That's down three percent year-to-year, and off 15 percent from 2012's record $943 million.
For the first quarter of 2014, domestic box office totaled $2.4 billion. That's up five percent from 2013, but down from 2012, 2010 and 2009.
300: Rise of an Empire opened on the first weekend of March, and won the month with $101.4 million. That's nowhere close to its predecessor, which had earned $181 million through the same point (and much more when adjusting for ticket price changes). Still, it's doing strong business overseas, and should ultimately be a success for Warner Bros.
In second place, young-adult adaptation Divergent earned just over $96 million in its first 11 days. That's not on par with Twilight or The Hunger Games, but is strong enough that Summit is going to move forward aggressively with their sequel plans.
Mr. Peabody & Sherman wasn't far behind with $95.1 million. That's on the low end for DreamWorks Animation movies, but Peabody is at least going to wind up ahead of recent bombs Rise of the Guardians ($103 million) and Turbo ($83 million).
Two February holdovers rounded out the Top Five. Liam Neeson's Non-Stop has earned $85.4 million so far; the movie is going to fall just short of $100 million, but is still a big hit. Meanwhile, The LEGO Movie added $46.8 million, which brought its total to an awesome $248 million.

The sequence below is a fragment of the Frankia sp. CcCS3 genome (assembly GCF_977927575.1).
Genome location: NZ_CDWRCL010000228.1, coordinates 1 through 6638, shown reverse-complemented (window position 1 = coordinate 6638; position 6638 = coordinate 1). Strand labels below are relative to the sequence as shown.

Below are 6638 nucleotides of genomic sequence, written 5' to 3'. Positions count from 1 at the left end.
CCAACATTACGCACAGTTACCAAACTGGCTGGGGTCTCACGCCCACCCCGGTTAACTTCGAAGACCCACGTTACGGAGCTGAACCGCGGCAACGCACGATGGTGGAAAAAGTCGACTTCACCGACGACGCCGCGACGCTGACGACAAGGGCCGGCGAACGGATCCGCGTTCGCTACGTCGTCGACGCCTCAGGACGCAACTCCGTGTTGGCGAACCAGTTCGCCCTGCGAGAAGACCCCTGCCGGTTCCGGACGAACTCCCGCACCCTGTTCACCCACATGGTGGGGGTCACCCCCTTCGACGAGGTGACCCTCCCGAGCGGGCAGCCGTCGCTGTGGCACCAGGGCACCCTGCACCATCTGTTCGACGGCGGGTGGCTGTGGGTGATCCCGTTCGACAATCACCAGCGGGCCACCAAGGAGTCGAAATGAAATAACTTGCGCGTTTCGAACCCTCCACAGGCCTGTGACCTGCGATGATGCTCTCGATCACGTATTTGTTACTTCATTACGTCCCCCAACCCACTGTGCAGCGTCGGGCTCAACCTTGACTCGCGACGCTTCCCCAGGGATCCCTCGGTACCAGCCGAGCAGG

As always, a handful of movies missed the mark. Need for Speed fell victim to the video game curse, and through 18 days had only earned $38 million in the U.S. (though it has earned nearly $60 million in China). Muppets Most Wanted got off to a much slower start than its predecessor, though it held well enough in its second weekend to guarantee a final tally north of $50 million.
Through the end of March, year-to-date box office is up five percent from last year. The biggest titles so far are The LEGO Movie ($248.5 million), 2013 holdover Frozen ($135.3 million) and comedy hit Ride Along ($133.7 million).